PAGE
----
DIGITAL IMAGING - Digital interferometer reconstructs 3-D images
Researchers at the University of Illinois Urbana-Champaign (Urbana, IL) have shown that visible-ray projection data obtained from digital analysis of interferometric data can be combined with tomographic algorithms to reconstruct three-dimensional (3-D) objects. The goal of their research was to find a digital replacement for analog processor technology that improves the analog algorithm.
Researchers at the University of Illinois Urbana-Champaign (Urbana, IL) have shown that visible-ray projection data obtained from digital analysis of interferometric data can be combined with tomographic algorithms to reconstruct three-dimensional (3-D) objects. The goal of their research was to find a digital replacement for analog processor technology that improves the analog algorithm.1
Daniel Marks and colleagues at the university's Beckman Institute for Advanced Science and Technology worked with Rachael Brady of the university's National Center for Supercomputing to develop a lensless interferometric camera that has an infinite depth of focus. According to Marks, this improvement over analog-device capability allows making the geometrical optics assumption that the field propagates in nondiffracting rays. This assumption works in medical x-ray tomography where it is acceptable to resolve features that are large compared to the wavelength of the illuminating radiation.
X-ray tomography involves gathering a cone of projection data by placing a planar sensor on the opposite side of the object volume from a point source. The researchers report that a mathematically equivalent cone of data for a self-luminous or ambiently illuminated visible object is obtained by measuring the mutual intensity on a plane center on the equal but now virtual point source.
The researchers used a rotational shear interferometer to measure planes of interference data in parallel with an electronic sensor array in the output aperture. This two-arm Michelson-style device comprised a 50-cm-aperture beamsplitter and 5-cm folding mirrors, each composed of a pair of planar mirrors joined at right angles. The setup located the folding mirrors, each of which inverted the incident field across its axis, to produce an optical path difference of zero between the arms. The interference was separated from background terms by dithering the relative optical path delay with a translation stage on one arm (see figure on p. 52).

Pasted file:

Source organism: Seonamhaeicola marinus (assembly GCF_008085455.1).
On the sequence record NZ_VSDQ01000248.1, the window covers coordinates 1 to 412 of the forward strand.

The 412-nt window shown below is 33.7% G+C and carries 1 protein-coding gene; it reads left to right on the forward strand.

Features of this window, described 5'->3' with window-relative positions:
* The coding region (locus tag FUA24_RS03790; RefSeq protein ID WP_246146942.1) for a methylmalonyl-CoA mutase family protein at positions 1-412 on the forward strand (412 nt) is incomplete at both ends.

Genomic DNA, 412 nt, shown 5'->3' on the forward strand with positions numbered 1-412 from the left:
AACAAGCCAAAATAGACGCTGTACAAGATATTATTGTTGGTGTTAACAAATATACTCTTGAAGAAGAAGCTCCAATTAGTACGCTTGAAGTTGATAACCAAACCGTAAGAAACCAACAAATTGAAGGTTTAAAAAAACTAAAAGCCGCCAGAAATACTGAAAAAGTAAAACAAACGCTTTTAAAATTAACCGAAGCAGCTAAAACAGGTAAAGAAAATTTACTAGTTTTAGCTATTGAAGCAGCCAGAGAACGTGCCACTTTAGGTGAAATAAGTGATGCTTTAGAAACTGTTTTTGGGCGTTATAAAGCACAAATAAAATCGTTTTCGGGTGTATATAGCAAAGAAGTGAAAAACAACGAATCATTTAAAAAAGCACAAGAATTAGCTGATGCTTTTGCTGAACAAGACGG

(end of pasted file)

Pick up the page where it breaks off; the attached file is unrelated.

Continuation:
Other elements in the optical system were a mechanical shutter at the interferometer input, a 3-nm bandpass spectral filter centered on a wavelength of 633 nm at the output plane, and a 512 x 512-pixel back-illuminated charge-coupled-device detector array.
"Cone-beam tomography uses ray projections through vertices lying on a curve called the vertex path," said Marks. "Exact reconstruction of an object volume is possible if all planes through the object volume intersect that path.
"Our test object was placed 1.61 m from the interferometer sensor plane and illuminated by a white halogen lamp. We sampled the vertex path by rotating the object in front of the device, recording planes of coherence data from 128 vertex points equally spaced in angle over one revolution. At each point, we captured eight frames of 128 x 128 intensity samples. Fourier-transform analysis of the mutual intensity of the field of data was then used in reconstructing the 128 x 128 x 128 data volume. The resulting data cube, including the image, was 10.6 cm on a side with a resolution of 830 µm."
Marks and his colleagues believe these results show that neither point-by-point scanning, as in confocal microscopy or coherence tomography, nor heuristic analysis, as in computer vision, is necessary for 3-D reconstruction and that diffraction-limited 3-D optical reconstruction is possible with purely physical field analysis.
Paula M. Noaker
- D. Marks et al., Science 284, 2164 (June 25, 1999).
Continuous polishing smooths Megajoule project
Critical optical components for the French Laser Megajoule (LMJ) project to create inertial confinement fusion are now in production. Since February 1999, sets of Nd:glass amplifier plates have been polished by a continuous polishing machine designed by REOSC (Massy, France) under contract to the Commissariat à l'Energie Atomique (CEA). The Megajoule project, located at the CEA-CESTA laboratory near Bordeaux, France, will contain 240 beamlines and is designed to produce 1.8-MJ pulses.
The large (760 x 400-mm) Nd:glass amplifier plates will be used to equip the eight-beam Light-Integrating Line, which is a prototype intended to validate the LMJ technology. Four of the eight beam lines will be operational in 2001, and target experiments will start shortly thereafter at the 60-kJ level. The LMJ itself will be completed in two phases, with the full 240 beamlines done at the end of the decade.
The high-quality Nd:glass was obtained by a continuous casting process developed jointly by Hoya (Tokyo, Japan) and Schott Glassworks (Mainz, Germany). The 4.2-m-diameter revolving plate on the polishing machine is one of the largest in the world (see photo). It is equipped with three satellites of 1.3-m diameter, each able to support two Nd:glass plates-thus, six plates can be simultaneously polished. A 2-m-diameter Zerodur conditioning disk ensures stability.